I'm using an alternate optimization scheme to minimize a function $F(a,b,c) = G(a,b,c) + H(c)$ where $G$ is continuous and differentiable, $H$ is not differentiable but lower semi-continuous and proximable. As such, proximal gradient descent is used as a step of the alternate optimization: $F$ is optimized in each variable separately (the two other variable being fixed), and the particular procedure used to optimize $F(c)$ is proximal descent.

I'm interested in proving the overall convergence of this scheme. In particular, knowing if the set-valued function $A_1 : (a,b) \mapsto \{c^*\vert c^* = prox(c^* - \gamma \nabla G(c^*))\}$ is itself lower semicontinuous would provide weak convergence guarantees, through the use of Corollary 3 from [3] for example.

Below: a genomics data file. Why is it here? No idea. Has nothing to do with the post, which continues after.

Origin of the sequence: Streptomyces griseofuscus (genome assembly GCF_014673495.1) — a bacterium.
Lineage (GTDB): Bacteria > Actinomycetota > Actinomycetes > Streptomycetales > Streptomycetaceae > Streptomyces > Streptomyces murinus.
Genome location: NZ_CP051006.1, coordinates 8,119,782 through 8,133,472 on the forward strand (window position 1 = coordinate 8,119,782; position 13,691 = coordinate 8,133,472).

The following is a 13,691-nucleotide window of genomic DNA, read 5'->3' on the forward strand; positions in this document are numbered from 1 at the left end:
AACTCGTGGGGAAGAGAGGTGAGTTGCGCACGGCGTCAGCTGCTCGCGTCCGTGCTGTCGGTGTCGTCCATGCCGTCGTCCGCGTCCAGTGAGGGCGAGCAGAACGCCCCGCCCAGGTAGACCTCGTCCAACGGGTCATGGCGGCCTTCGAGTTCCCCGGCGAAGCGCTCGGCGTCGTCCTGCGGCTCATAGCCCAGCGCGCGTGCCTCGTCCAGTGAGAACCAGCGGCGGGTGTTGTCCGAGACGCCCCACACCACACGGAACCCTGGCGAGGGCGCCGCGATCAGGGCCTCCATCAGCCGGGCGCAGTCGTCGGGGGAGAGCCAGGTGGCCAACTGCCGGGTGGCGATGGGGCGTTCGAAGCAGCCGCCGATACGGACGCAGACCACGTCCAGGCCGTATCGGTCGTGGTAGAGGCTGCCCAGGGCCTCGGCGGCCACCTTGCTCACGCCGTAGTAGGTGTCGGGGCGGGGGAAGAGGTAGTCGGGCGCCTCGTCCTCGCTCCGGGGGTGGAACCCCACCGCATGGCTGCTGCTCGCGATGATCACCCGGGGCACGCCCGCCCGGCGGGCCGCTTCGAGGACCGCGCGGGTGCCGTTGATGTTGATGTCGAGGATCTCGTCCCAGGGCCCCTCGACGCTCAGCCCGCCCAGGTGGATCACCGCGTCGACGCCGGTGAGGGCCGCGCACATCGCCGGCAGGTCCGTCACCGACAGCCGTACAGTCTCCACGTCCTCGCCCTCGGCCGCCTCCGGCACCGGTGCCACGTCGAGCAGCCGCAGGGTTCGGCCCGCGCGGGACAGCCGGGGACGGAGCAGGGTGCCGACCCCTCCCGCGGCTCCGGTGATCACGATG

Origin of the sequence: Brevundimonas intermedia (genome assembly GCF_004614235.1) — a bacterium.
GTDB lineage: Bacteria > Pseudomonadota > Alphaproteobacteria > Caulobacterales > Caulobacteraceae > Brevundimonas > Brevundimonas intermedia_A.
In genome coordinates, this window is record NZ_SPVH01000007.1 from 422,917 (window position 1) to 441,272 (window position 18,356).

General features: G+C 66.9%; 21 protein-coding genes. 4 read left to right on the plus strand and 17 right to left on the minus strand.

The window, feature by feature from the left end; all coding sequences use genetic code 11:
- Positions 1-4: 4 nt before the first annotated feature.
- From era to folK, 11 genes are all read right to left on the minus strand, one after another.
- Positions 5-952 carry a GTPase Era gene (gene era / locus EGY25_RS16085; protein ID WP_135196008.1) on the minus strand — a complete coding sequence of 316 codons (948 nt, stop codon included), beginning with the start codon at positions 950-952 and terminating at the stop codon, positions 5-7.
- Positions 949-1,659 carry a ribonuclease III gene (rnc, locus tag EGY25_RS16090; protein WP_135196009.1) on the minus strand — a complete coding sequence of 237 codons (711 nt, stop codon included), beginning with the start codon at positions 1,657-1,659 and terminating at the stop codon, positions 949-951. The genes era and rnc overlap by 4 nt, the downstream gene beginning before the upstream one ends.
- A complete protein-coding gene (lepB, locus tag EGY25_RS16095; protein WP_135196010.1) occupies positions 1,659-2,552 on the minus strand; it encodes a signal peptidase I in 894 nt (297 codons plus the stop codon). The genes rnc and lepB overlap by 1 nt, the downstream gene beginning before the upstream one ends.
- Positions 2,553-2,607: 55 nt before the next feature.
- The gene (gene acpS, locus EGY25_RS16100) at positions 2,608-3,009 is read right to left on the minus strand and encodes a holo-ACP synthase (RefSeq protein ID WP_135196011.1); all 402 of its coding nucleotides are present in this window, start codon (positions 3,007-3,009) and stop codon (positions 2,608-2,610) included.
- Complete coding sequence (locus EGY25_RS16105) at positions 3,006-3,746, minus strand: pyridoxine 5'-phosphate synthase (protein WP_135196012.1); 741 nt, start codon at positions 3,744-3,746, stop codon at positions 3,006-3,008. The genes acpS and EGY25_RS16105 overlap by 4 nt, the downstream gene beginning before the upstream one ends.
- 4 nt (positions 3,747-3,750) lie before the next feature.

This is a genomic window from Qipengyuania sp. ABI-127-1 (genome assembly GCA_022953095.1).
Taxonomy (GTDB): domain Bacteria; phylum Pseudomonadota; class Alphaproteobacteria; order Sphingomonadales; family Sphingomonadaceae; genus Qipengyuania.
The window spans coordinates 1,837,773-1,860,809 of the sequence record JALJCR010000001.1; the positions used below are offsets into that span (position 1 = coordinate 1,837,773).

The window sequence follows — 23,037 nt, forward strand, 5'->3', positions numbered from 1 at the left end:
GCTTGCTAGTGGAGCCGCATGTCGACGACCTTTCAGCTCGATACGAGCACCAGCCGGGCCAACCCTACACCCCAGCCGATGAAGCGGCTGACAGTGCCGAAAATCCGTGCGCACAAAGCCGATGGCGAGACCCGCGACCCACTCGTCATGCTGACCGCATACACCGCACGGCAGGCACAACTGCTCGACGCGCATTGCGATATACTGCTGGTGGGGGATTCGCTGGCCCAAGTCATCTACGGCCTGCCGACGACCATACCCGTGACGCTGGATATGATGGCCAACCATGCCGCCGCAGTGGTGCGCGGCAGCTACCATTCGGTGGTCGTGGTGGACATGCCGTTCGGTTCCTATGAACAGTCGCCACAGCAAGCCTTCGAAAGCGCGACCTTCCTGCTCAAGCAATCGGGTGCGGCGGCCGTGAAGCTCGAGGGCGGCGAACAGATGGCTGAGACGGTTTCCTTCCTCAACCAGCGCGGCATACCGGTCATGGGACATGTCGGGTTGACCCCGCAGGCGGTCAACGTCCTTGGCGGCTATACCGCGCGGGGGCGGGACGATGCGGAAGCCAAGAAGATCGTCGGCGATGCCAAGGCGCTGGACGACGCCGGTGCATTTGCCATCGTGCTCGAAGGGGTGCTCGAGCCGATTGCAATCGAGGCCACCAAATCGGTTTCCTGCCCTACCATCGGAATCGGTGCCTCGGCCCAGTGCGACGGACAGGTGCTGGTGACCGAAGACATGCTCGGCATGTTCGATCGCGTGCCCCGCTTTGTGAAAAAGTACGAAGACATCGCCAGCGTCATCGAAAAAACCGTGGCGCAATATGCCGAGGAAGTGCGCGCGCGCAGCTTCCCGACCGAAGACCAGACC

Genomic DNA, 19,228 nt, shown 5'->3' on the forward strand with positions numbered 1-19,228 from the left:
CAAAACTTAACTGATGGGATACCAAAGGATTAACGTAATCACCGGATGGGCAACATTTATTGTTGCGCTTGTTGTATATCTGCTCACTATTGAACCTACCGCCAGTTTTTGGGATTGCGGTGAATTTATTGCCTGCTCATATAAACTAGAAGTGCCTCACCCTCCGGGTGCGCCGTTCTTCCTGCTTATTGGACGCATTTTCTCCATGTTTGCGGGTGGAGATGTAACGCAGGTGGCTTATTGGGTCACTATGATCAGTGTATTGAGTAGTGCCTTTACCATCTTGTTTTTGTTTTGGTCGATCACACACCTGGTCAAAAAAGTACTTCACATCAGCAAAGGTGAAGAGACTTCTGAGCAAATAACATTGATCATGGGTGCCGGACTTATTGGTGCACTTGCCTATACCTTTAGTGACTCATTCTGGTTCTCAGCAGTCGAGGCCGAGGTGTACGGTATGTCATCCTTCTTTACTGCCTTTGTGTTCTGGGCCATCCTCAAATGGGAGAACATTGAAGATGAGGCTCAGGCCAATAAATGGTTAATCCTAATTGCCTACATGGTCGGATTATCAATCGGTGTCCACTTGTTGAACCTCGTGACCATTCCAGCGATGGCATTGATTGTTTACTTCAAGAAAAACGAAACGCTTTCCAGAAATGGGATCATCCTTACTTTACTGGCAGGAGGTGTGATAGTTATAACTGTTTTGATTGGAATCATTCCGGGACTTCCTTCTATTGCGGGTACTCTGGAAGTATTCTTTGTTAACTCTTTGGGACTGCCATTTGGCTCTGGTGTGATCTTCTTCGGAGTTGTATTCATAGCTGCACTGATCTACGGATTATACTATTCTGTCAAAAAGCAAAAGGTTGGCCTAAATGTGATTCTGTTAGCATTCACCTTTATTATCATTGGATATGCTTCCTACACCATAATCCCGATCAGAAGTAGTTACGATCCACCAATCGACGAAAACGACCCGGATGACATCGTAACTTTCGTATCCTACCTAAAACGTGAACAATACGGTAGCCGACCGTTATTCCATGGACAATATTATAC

However, I am just discovering lower semicontinuity and I can't manage to prove this. Is there a specific result I should use, or a paper or textbook I should read?

Sorry if this makes only little sense (especially the title), this is not my usual field of research.

[3]: Huard, P. (1979). Extensions of Zangwill’s theorem. In Point-to-Set Maps and Mathematical Programming (pp. 98-103). Springer, Berlin, Heidelberg.